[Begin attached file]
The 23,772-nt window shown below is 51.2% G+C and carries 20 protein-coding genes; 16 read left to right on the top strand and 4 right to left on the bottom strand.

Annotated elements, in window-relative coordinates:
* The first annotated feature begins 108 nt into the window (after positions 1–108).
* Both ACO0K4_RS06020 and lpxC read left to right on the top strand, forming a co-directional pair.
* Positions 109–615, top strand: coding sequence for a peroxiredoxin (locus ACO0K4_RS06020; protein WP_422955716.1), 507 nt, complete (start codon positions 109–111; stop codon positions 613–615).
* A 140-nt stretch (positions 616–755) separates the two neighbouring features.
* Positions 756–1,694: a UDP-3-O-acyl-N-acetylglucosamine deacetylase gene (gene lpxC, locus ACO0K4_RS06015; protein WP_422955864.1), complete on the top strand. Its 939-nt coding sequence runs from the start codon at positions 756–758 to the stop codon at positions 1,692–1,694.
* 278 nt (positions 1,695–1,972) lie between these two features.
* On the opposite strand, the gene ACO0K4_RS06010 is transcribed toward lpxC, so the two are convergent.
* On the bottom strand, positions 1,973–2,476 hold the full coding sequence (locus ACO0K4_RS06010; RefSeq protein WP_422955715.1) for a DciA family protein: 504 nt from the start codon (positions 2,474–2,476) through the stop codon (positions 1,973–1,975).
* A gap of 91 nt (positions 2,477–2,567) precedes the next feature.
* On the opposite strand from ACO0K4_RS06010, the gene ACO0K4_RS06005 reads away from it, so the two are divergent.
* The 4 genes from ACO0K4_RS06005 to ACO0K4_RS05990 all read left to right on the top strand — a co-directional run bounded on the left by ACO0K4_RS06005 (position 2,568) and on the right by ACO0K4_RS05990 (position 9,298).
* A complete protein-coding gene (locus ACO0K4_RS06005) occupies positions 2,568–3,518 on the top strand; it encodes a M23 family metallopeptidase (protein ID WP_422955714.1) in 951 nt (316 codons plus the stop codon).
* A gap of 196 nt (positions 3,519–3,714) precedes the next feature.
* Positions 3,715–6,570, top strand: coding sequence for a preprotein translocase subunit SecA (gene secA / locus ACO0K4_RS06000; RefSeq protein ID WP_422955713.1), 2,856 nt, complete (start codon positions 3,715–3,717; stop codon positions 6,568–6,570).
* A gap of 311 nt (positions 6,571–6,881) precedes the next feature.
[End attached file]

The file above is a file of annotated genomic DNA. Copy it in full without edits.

The 23,772-nt window shown below is 51.2% G+C and carries 20 protein-coding genes; 16 read left to right on the top strand and 4 right to left on the bottom strand.

Annotated elements, in window-relative coordinates:
* The first annotated feature begins 108 nt into the window (after positions 1–108).
* Both ACO0K4_RS06020 and lpxC read left to right on the top strand, forming a co-directional pair.
* Positions 109–615, top strand: coding sequence for a peroxiredoxin (locus ACO0K4_RS06020; protein WP_422955716.1), 507 nt, complete (start codon positions 109–111; stop codon positions 613–615).
* A 140-nt stretch (positions 616–755) separates the two neighbouring features.
* Positions 756–1,694: a UDP-3-O-acyl-N-acetylglucosamine deacetylase gene (gene lpxC, locus ACO0K4_RS06015; protein WP_422955864.1), complete on the top strand. Its 939-nt coding sequence runs from the start codon at positions 756–758 to the stop codon at positions 1,692–1,694.
* 278 nt (positions 1,695–1,972) lie between these two features.
* On the opposite strand, the gene ACO0K4_RS06010 is transcribed toward lpxC, so the two are convergent.
* On the bottom strand, positions 1,973–2,476 hold the full coding sequence (locus ACO0K4_RS06010; RefSeq protein WP_422955715.1) for a DciA family protein: 504 nt from the start codon (positions 2,474–2,476) through the stop codon (positions 1,973–1,975).
* A gap of 91 nt (positions 2,477–2,567) precedes the next feature.
* On the opposite strand from ACO0K4_RS06010, the gene ACO0K4_RS06005 reads away from it, so the two are divergent.
* The 4 genes from ACO0K4_RS06005 to ACO0K4_RS05990 all read left to right on the top strand — a co-directional run bounded on the left by ACO0K4_RS06005 (position 2,568) and on the right by ACO0K4_RS05990 (position 9,298).
* A complete protein-coding gene (locus ACO0K4_RS06005) occupies positions 2,568–3,518 on the top strand; it encodes a M23 family metallopeptidase (protein ID WP_422955714.1) in 951 nt (316 codons plus the stop codon).
* A gap of 196 nt (positions 3,519–3,714) precedes the next feature.
* Positions 3,715–6,570, top strand: coding sequence for a preprotein translocase subunit SecA (gene secA / locus ACO0K4_RS06000; RefSeq protein ID WP_422955713.1), 2,856 nt, complete (start codon positions 3,715–3,717; stop codon positions 6,568–6,570).
* A gap of 311 nt (positions 6,571–6,881) precedes the next feature.